Today’s Wonder of the Day was inspired by Tiffany. Tiffany Wonders, “Who invented puzzles?” Thanks for WONDERing with us, Tiffany!
Do you love puzzles? Today, there are thousands and thousands of different types of puzzles. From jigsaw puzzles and Sudoku to crossword puzzles and anagrams, there's no shortage of brain benders out there to fill your time.
Most kids love a variety of different kinds of puzzles. They're just fun to do in your spare time. But they can also be very educational. In fact, puzzles may seem like they're just for fun, but they got their start as educational tools.
Way back in 1760, a mapmaker from London named John Spilsbury created the first jigsaw puzzle. He mounted one of his handmade maps onto a thin sheet of wood and cut around the borders of the countries with a saw.
The result was an educational tool that he used to help children learn geography. His invention caught on and, for the next 60 years or so, jigsaw puzzles were mainly used as educational tools. If you've ever done a puzzle of the United States where you had to fit all the states into their proper spots, you've done a puzzle similar to the first puzzles invented hundreds of years ago.
Over time, jigsaw puzzles developed into a fun pastime that went beyond just educational value. In the late 1800s, cardboard puzzles were developed. Wooden puzzles continued to be more popular for a time, but cheaper cardboard puzzles eventually grew in popularity.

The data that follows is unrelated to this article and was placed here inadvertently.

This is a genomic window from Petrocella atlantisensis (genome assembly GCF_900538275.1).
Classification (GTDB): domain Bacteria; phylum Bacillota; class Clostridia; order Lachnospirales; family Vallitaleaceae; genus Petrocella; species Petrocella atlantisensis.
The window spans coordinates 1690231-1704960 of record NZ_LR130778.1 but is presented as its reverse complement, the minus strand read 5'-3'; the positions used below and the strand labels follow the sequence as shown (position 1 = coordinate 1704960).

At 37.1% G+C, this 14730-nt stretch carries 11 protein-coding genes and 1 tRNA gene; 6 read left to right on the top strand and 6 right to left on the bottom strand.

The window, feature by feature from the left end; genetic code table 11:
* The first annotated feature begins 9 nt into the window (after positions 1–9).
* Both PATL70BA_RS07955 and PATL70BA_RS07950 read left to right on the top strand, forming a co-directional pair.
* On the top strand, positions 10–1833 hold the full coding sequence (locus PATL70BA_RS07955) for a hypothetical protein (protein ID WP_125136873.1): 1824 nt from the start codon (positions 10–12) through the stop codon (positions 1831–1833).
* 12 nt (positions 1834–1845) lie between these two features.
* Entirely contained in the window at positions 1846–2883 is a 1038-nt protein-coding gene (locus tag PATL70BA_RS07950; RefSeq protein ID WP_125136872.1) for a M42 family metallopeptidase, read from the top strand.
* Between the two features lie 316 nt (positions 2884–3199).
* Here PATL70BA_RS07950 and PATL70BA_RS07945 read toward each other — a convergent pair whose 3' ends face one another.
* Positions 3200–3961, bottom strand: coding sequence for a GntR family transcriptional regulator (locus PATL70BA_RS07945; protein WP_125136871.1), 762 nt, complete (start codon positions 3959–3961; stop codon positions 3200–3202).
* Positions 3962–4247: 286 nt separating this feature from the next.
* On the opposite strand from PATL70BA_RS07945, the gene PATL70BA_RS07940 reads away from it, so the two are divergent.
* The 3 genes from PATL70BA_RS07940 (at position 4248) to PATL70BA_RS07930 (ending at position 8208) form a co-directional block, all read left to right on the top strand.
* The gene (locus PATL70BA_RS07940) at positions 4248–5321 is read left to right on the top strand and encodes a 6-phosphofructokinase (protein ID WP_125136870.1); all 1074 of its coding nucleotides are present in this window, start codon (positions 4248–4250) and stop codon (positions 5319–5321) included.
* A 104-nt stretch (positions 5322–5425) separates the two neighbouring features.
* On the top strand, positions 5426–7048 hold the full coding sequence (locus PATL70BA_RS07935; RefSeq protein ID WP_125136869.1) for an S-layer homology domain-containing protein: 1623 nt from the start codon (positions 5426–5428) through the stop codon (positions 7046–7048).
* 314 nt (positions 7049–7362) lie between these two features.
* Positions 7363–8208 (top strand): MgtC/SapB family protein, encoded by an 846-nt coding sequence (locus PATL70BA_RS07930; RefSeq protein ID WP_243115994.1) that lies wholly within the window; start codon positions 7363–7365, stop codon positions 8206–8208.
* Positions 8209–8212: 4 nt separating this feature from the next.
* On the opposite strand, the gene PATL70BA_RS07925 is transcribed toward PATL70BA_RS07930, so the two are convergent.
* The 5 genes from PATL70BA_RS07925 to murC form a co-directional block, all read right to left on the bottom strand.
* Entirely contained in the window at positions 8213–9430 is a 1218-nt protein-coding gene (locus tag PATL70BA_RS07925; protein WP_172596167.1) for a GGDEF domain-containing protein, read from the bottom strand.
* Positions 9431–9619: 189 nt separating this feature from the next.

In the 1920s and 1930s, many companies began to manufacture a wide variety of jigsaw puzzles with interesting artwork. More difficult puzzles were created to appeal to adults as well as children. Puzzles also began to be used as giveaways to introduce people to new products.
In 1932, some companies began to produce weekly jigsaw puzzles. What began with a small initial supply soon grew to hundreds of thousands of new puzzles each week.
Although it was during the Great Depression, these puzzles sold well, perhaps because they provided a lot of entertainment for a small price. In addition, they could be shared with friends and family members. Some experts believe the process of solving a puzzle may have helped reduce some of the stress of the Great Depression, too.
Today, people enjoy puzzles just as much as they did decades ago. Modern technology has evolved and, with it, so have puzzles. You can now do all sorts of puzzles on smartphones and tablet computers!